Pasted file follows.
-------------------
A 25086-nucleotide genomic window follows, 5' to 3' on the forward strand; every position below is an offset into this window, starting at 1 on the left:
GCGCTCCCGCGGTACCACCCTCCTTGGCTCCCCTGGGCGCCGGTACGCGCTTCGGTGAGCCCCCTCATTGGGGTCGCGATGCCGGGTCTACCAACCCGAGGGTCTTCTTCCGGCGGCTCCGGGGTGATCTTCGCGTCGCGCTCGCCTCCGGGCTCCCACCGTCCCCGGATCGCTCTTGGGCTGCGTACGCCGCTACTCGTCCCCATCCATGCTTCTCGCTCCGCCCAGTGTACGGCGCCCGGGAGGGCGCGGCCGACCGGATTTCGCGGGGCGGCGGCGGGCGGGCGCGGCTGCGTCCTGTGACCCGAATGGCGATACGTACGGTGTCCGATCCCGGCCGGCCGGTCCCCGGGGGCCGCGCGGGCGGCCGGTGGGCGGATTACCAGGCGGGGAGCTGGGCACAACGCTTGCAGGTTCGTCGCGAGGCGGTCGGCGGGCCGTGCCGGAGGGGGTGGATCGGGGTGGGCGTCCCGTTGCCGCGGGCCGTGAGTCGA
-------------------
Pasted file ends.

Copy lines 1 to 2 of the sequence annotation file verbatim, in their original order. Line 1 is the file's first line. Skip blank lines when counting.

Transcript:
A 25086-nucleotide genomic window follows, 5' to 3' on the forward strand; every position below is an offset into this window, starting at 1 on the left:
GCGCTCCCGCGGTACCACCCTCCTTGGCTCCCCTGGGCGCCGGTACGCGCTTCGGTGAGCCCCCTCATTGGGGTCGCGATGCCGGGTCTACCAACCCGAGGGTCTTCTTCCGGCGGCTCCGGGGTGATCTTCGCGTCGCGCTCGCCTCCGGGCTCCCACCGTCCCCGGATCGCTCTTGGGCTGCGTACGCCGCTACTCGTCCCCATCCATGCTTCTCGCTCCGCCCAGTGTACGGCGCCCGGGAGGGCGCGGCCGACCGGATTTCGCGGGGCGGCGGCGGGCGGGCGCGGCTGCGTCCTGTGACCCGAATGGCGATACGTACGGTGTCCGATCCCGGCCGGCCGGTCCCCGGGGGCCGCGCGGGCGGCCGGTGGGCGGATTACCAGGCGGGGAGCTGGGCACAACGCTTGCAGGTTCGTCGCGAGGCGGTCGGCGGGCCGTGCCGGAGGGGGTGGATCGGGGTGGGCGTCCCGTTGCCGCGGGCCGTGAGTCGA